Environmental Democracy Index Score
Uganda scored well on the Justice pillar, fair on the Transparency pillar, and poor on the Participation pillar. While Ugandan law provides a right to access environmental information on request, the government is only obligated to proactively disclose some environmental information to the public. For the Participation pillar, the law only provides a few opportunities for the public to participate in environmental decision making, and participation does not have to occur at an early stage in the process. Regarding the Justice pillar, the public has a right to challenge government and private-actor decisions that violate rights to information and public participation. However, the law does not provide assistance to women and vulnerable groups to ensure they can obtain redress when their environmental rights are violated. Uganda has established some important legal mechanisms to support environmental democracy. By addressing these areas for improvement it could do more to promote transparency, public participation, and access to justice.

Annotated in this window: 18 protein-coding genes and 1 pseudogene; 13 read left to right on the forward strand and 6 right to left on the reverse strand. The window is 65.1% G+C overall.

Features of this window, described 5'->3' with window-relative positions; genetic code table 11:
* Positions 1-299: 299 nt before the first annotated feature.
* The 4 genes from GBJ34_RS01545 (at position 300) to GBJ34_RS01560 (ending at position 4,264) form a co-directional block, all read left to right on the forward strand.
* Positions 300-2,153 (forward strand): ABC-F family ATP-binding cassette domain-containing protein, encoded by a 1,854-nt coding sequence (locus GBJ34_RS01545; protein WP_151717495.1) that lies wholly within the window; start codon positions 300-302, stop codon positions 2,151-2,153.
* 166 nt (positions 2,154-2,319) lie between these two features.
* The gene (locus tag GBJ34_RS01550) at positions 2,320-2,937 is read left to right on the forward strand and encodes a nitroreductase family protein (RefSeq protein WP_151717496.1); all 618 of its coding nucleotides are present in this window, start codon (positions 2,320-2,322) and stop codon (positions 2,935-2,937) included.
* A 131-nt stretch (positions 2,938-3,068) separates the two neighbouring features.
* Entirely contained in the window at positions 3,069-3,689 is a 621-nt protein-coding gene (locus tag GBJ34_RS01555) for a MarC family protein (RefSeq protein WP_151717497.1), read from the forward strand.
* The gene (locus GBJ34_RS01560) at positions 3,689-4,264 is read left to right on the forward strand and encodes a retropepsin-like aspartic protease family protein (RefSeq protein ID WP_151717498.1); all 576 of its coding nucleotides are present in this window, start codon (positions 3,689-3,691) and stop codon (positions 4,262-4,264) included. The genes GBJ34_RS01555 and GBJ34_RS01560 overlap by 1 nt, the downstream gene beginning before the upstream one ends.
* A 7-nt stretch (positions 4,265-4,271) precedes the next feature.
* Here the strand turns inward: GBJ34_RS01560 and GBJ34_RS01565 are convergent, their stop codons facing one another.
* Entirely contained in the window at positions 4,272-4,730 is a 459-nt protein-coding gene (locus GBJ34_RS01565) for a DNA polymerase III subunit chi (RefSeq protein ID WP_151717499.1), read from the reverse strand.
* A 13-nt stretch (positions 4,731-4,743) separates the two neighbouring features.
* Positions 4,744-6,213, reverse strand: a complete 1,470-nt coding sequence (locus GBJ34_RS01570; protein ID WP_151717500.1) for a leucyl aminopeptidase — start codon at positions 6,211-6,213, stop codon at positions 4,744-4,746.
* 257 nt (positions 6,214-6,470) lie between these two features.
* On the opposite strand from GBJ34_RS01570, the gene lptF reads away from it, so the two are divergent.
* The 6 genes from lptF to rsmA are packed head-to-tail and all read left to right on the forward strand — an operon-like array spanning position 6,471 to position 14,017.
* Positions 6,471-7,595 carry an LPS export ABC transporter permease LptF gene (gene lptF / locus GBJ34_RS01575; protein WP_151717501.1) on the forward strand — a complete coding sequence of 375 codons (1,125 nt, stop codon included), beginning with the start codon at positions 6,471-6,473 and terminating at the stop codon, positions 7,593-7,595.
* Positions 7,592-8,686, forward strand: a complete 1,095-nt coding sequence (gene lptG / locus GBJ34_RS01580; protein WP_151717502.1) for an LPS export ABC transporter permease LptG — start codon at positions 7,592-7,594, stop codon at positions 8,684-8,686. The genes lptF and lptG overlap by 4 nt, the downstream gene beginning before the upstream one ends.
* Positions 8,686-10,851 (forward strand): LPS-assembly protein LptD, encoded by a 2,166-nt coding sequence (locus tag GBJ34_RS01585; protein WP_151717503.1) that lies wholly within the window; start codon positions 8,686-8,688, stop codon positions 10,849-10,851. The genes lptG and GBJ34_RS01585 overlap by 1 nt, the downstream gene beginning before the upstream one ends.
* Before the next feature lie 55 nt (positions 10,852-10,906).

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Uganda has taken significant progress in legal reforms to increase the public’s access to information with the first law passed in 1998 and a more recent one in 2005. Uganda has also achieved milestones in the application of its environmental impact assessment procedures, though there is still improvements that can be made to ensure effective public participation in the process. Civil society organizations have played a critical role in Uganda to ensure that some of these important laws have come into place. Specifically, Greenwatch Uganda has worked closely with the TAI Uganda coalition and the Government of Uganda to champion citizen rights in environmental matters.
TAI Uganda’s work has focused on three main areas: working on the enactment and implementation of the Freedom of Information Act that came into force in 2006, judicial training for the judiciary on environmental law enforcement and compliance and access rights, and working with select communities to raise their awareness on environmental substantive and procedural rights.
Thus far, TAI Uganda has conducted two independent assessments, with the first in 2001/2002 and the second in 2004/2005. The assessment findings have enabled the coalition to accelerate implementation of access rights by sharing the findings and lobbying governments to secure commitments to fill the rights gaps.
TAI Uganda’s lead organization, Advocates Coalition for Development and Environment (ACODE), is an independent public policy research and advocacy think tank and a regional leader in a range of areas. It is committed to influence development and governance policies for the promotion of social justice in Eastern Africa.